High School Sports

Fishing, baseball become a winning combination for Marvin Ridge

Marvin Ridge coach Mark Mennitt, right, and his team are l looking to repeat as state 3A baseball champions this weekend.
Marvin Ridge coach Mark Mennitt, right, and his team are l looking to repeat as state 3A baseball champions this weekend. jsiner@charlotteobserver.com

Somewhere near Marvin Ridge High School there is a pond.

Technically, it belongs to shortstop Mark Glover and his family, but over the past two seasons, it has become a home for more than any one player.

One day after practice last year, Glover asked his teammates if they’d like to come over and go fishing. On a whim, they obliged.


They loved it. They came again and again and before long, fishing became as much a part of the Marvin Ridge baseball team as the game that first united them. Two or three times a week, they’ll try to get together at the Glover’s pond or Lake Norman or, well, just about anywhere they can find.

“We’re real tight-knit,” outfielder Alex Leshock said. “We try to spend as much time as possible together.”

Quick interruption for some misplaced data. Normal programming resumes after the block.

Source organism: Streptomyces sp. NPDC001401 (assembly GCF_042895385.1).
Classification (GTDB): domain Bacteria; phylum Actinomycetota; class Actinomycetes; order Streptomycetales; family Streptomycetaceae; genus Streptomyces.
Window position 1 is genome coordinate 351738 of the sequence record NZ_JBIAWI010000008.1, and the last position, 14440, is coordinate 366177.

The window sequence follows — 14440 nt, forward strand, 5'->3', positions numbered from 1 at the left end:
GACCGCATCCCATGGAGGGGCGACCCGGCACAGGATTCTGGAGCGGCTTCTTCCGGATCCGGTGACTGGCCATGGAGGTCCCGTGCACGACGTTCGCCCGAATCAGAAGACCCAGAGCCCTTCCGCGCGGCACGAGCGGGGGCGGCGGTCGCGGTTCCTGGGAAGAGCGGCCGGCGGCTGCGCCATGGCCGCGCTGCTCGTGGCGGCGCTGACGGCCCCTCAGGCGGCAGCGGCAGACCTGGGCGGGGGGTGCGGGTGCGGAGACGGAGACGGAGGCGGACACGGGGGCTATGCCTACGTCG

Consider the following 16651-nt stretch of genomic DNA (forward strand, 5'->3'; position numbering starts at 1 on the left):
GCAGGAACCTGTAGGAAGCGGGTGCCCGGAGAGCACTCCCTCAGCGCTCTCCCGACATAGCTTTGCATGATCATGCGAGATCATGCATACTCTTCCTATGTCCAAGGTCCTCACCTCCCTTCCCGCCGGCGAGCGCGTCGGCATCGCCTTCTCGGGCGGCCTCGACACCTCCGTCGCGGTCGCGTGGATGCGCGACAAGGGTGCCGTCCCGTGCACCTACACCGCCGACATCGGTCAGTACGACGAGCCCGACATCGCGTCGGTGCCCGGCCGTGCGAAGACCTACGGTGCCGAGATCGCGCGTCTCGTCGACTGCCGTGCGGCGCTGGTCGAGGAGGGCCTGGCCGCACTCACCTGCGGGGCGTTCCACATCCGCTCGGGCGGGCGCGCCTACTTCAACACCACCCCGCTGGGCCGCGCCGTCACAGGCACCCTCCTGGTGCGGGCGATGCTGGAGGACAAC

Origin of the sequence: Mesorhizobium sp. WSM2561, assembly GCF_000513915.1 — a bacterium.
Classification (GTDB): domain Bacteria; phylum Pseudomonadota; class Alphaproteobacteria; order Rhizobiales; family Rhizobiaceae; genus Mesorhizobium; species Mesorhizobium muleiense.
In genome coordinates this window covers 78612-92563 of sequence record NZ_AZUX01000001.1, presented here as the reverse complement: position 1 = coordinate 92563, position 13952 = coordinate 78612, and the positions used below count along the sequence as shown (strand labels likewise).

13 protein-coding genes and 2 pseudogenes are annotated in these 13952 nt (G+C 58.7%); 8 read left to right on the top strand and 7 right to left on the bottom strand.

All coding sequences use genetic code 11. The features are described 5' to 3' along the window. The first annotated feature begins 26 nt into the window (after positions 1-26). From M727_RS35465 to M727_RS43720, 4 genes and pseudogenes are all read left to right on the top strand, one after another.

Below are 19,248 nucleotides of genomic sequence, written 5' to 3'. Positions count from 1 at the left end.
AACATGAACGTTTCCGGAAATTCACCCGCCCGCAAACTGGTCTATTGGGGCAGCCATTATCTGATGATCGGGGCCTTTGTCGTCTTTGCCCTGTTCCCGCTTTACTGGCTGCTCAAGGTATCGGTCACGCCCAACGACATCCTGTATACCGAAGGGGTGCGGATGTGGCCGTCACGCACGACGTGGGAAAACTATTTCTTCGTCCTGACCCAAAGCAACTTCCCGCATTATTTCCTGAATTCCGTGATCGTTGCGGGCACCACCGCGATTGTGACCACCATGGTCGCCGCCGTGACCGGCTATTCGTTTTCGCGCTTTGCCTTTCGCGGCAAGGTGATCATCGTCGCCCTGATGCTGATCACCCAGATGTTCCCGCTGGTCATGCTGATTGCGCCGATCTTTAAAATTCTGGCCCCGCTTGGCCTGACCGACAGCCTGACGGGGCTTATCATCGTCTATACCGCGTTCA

That camaraderie earned the Mavericks their first ever 3A state championship last year, and this weekend, they’ll have a chance to repeat. After knocking off Ledford in the West Region final, the Mavericks will face Topsail in a best-of-three series that starts Friday in Burlington.

But to repeat, Marvin Ridge will need more than weekly outings on the lake. Coach Mark Mennitt said it’ll take clean defense behind solid pitching for his team to pull out another title.

And runs, of course. That’s where Leshock, one of the team’s offensive leaders, comes in.

“That dude, if he doesn’t have a perfect game, he’s disappointed in himself,” teammate Cory Parr said. “He holds himself to such a high standard.

“Obviously so, he’s had a great year.”

Last season, his first on the varsity team, Leshock batted .411 with 30 hits. This season, he has more than 50 hits from the leadoff position.

“He’s been a catalyst,” Mennitt said. “He’s been unbelievable.”

Leshock said he tries not to let the pressure of his role get to him. He wants to be relaxed and loose, he said, and the team has adopted the same mantra.

That, more than anything, was obvious at practice on Wednesday afternoon.

During bunting drills, a few players started using their bats like putters, playing a sort of baseball golf. They talked about school and their friends, and then fishing.

But for one weekend, they’ll put that all on the back burner, Leshock included. Besides, he’s more dangerous with a bat in his hand than a fishing rod.

“He’s not the best fisherman I’ve ever met,” Parr said, “but he likes it.”

Brendan Marks: 704-358-5338, @brendanrmarks